We remember the 91st birthday of vocalist Bhimsen Joshi (Febr 4, 1922 – Jan 24, 2011)
Posted by ElJay Arem (IMC OnAir) on February 4, 2013
Bhimsen Gururaj Joshi (Kannada: ಭೀಮಸೇನ್ ಜೋಷಿ ) ( pronunciation (help·info)); February 4, 1922 – January 24, 2011) was an Indian vocalist in the Hindustani classical tradition. A member of the Kirana Gharana (school), he is renowned for the khayal form of singing, as well as for his popular renditions of devotional music (bhajans and abhangs). He was the most recent recipient of the Bharat Ratna, India’s highest civilian honour, awarded in 2008.
Joshi first performed live in 1941 at the age 19. His debut album, containing a few devotional songs in Kannada and Hindi, was released by HMV the next year in 1942. Later Joshi moved to Mumbai in 1943 and worked as a radio artist. His performance at a concert in 1946 to celebrate his guru Sawai Gandharva‘s 60th birthday won him accolades both from the audience and his guru.
Bhimsen Joshi‘s music was hailed by both the critics and the masses. His performances were said to have been marked by spontaneity, accurate notes, dizzyingly-paced taans which make use of his exceptional voice training, and a mastery over rhythm. The Hindu, in an article written after he was awarded the Bharat Ratna, said: Bhimsen Joshi was ever the wanderer, engendering brilliant phrases and tans more intuitively than through deliberation. Joshi occasionally employed the use of sargam and tihaais, and often sang traditional compositions of the Kirana gharana. His music often injected surprising and sudden turns of phrase, for example through the unexpected use of boltaans. Over the years, his repertoire tended to favor a relatively small number of complex and serious ragas; however, he remained one of the most prolific exponents of Hindustani classical music. Some of Joshi’s more popular ragas include Shuddha Kalyan, Miyan Ki Todi, Puriya Dhanashri, Multani, Bhimpalasi, Darbari, and Ramkali. He was considered a purist and has not dabbled in experimental forms of music, except for a well-known series of Jugalbandi recordings with the Carnatic signer M. Balamuralikrishna.
Apart from stalwarts of the Kirana Gharana, Bhimsen Joshi’s singing was thought to have been influenced by many musicians, including Smt. Kesarbai Kerkar, Begum Akhtar and Ustad Amir Khan. Joshi assimilated into his own singing various elements that he liked in different musical styles and Gharanas.
In devotional music, Joshi was most acclaimed for his Kannada, Hindi and Marathi Bhajan singing. His commercially successful CDs Daaswani and Enna Paliso included Kannada Bhajans, and Santawani included Marathi Abhangs.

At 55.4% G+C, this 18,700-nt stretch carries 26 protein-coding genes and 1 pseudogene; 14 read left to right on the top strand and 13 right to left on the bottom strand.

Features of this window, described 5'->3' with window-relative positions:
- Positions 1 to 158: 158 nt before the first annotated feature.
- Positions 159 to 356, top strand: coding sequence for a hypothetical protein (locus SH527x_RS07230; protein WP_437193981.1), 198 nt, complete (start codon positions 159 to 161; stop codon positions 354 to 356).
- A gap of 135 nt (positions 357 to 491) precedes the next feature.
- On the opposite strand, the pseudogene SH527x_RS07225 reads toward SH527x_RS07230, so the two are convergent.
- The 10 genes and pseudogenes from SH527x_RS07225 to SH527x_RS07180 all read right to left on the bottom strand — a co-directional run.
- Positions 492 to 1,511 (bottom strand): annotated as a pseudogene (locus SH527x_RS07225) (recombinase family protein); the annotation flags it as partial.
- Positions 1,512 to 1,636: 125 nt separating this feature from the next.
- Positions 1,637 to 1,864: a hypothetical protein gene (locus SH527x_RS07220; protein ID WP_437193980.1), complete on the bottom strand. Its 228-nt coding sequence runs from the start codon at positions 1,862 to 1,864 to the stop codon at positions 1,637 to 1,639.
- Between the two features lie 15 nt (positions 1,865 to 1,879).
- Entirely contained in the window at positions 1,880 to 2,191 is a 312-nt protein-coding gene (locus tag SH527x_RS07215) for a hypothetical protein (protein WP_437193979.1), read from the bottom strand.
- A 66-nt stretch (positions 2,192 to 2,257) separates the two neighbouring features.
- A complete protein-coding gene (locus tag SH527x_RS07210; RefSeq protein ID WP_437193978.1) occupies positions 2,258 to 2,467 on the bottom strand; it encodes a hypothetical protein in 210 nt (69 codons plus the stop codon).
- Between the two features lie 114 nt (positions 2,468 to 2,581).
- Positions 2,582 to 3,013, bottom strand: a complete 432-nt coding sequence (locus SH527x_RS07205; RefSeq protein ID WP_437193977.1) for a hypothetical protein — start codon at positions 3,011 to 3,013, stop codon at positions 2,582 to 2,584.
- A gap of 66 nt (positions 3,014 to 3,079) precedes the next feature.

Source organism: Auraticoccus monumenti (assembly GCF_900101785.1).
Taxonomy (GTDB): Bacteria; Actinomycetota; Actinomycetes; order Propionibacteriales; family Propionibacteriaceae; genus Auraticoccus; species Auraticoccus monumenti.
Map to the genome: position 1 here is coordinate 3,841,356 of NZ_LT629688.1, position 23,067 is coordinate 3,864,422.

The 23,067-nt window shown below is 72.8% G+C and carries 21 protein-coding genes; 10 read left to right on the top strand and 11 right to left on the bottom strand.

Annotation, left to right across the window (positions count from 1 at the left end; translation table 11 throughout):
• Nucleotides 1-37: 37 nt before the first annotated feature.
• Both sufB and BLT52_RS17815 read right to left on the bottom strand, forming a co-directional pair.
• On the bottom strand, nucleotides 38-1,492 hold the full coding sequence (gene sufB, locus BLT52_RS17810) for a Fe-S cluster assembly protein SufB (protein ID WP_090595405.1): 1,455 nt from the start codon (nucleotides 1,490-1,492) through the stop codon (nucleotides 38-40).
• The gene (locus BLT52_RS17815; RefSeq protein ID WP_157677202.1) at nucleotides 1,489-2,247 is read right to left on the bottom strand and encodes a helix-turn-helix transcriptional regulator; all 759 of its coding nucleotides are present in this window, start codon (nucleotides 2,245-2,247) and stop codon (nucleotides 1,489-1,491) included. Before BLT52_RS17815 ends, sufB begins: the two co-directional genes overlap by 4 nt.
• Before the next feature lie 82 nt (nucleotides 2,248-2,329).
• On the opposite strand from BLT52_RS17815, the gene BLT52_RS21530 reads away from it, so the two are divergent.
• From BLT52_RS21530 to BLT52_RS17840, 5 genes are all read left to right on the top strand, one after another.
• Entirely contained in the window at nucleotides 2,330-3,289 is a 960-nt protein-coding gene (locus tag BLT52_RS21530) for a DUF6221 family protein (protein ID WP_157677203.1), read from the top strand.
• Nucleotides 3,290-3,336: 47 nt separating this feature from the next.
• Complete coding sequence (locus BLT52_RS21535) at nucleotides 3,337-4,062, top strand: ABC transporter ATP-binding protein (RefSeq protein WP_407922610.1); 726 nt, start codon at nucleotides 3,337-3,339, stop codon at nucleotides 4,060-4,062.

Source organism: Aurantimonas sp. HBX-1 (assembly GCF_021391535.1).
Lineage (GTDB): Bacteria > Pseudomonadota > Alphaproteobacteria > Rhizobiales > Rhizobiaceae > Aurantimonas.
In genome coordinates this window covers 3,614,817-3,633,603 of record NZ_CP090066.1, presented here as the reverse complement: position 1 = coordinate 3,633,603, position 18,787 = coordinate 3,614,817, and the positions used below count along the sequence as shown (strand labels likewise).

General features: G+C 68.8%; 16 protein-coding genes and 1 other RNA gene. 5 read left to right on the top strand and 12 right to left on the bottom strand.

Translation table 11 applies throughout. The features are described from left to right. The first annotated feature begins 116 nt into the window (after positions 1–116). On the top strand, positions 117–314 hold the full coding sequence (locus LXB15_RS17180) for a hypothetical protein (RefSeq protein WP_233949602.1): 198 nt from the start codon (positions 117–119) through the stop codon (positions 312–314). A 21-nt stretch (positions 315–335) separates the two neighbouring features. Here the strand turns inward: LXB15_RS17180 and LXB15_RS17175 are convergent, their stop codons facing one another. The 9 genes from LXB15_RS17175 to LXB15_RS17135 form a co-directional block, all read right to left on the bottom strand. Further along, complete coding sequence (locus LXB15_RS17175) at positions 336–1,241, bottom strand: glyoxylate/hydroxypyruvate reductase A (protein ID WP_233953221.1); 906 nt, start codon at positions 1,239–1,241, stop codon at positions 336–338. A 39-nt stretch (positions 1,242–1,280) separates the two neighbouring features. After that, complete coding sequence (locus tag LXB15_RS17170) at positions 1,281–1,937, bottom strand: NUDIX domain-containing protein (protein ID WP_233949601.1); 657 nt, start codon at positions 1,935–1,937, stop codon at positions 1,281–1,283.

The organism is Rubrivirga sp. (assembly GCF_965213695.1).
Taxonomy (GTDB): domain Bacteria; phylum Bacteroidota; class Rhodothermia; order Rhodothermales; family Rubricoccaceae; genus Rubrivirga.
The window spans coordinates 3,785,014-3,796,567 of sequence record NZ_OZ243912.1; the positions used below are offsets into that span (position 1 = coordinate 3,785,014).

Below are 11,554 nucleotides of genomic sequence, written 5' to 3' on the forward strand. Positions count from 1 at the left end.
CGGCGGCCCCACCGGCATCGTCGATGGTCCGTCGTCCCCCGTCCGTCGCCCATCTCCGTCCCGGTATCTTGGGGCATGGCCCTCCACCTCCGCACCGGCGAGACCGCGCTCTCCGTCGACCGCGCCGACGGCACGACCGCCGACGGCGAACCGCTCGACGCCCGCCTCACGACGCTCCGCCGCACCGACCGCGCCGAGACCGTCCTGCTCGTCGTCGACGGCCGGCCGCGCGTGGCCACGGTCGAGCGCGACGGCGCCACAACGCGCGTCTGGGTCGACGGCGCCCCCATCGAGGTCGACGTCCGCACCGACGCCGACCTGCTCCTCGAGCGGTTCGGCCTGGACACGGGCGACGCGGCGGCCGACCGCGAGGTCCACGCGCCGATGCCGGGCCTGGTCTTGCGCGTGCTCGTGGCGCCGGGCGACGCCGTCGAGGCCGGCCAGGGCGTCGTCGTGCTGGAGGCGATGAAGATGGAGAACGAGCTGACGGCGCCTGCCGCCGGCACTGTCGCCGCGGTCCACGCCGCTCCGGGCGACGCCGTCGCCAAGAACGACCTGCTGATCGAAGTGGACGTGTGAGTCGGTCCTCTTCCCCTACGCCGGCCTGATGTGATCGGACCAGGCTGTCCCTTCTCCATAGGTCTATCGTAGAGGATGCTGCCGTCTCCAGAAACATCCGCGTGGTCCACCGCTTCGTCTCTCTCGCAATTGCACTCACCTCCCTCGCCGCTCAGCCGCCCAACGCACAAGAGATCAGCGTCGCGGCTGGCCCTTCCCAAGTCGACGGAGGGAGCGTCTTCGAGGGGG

Bhimsen Joshi was widely recognized in India due to his performance in the Mile Sur Mera Tumhara music video (1988), which begins with him. The video was created for the purpose of national integration in India, and highlights the diversity of Indian culture. Bhimsen Joshi was also a part of Jana Gana Mana produced by A. R. Rahman on the occasion of 50th year of Indian Republic.
Joshi sang for several films, including Basant Bahar (1956) with Manna Dey, Birbal My Brother (1973) with Pandit Jasraj, and Kannada films like Sandhya Raaga and Nodi Swami Naavu Irodhu Heege. He also sang for the films Tansen (1958) and Ankahee (1985) where latter fetched him National Film Award for Best Male Playback Singer.
Sawai Gandharva Music Festival
Joshi organized the Sawai Gandharva Music Festival as an homage to his guru, Sawai Gandharva, along with the Arya Sangeet Prasarak Mandal in 1953, marking Gandharva’s first death anniversary. The festival has been held ever since, typically on the second weekend of December in Pune, Maharashtra and has become not only a cultural event for the city, but an annual pilgrimage for Hindustani Classical Music lovers all over the world. Joshi conducted the festival annually since 1953, until his retirement in 2002.
Bhimsen Joshi was known for his powerful voice, amazing breath control, fine musical sensibility and unwavering grasp of the fundamentals, representing a subtle fusion of intelligence and passion that imparted life and excitement to his music. A classicist by training, and temperament, Bhimsen Joshi was renowned for having evolved an approach that sought to achieve a balance between what may be termed as “traditional values and mass-culture tastes” and as such he went on to have supposedly the largest commercially recorded repertoire in Hindustani vocal music. Pt. Joshi’s iconic status in the music world has earned him a whole generation of suni shagirds who by merely listening to him have picked up his style and not through any formal tutelage. His greatest endeavour in perpetuating his legacy could be the Sawai Gandharva Festival held at Pune. annually since the year 1953 which seeks to promote a certain music culture.
(Source: 01/2013 – Wikipedia.org)
Pt. Bhimsen Joshi… live at Savai Gandharva Music Festival (Pune)